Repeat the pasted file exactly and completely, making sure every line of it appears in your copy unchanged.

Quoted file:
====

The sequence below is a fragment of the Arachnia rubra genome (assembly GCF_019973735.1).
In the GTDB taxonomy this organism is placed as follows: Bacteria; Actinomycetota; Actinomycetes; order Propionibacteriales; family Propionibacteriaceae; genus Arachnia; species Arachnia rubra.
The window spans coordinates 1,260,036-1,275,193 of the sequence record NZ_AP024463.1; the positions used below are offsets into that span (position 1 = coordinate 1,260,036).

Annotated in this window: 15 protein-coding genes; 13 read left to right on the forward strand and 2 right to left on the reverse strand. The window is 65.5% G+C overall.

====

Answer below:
The sequence below is a fragment of the Arachnia rubra genome (assembly GCF_019973735.1).
In the GTDB taxonomy this organism is placed as follows: Bacteria; Actinomycetota; Actinomycetes; order Propionibacteriales; family Propionibacteriaceae; genus Arachnia; species Arachnia rubra.
The window spans coordinates 1,260,036-1,275,193 of the sequence record NZ_AP024463.1; the positions used below are offsets into that span (position 1 = coordinate 1,260,036).

Annotated in this window: 15 protein-coding genes; 13 read left to right on the forward strand and 2 right to left on the reverse strand. The window is 65.5% G+C overall.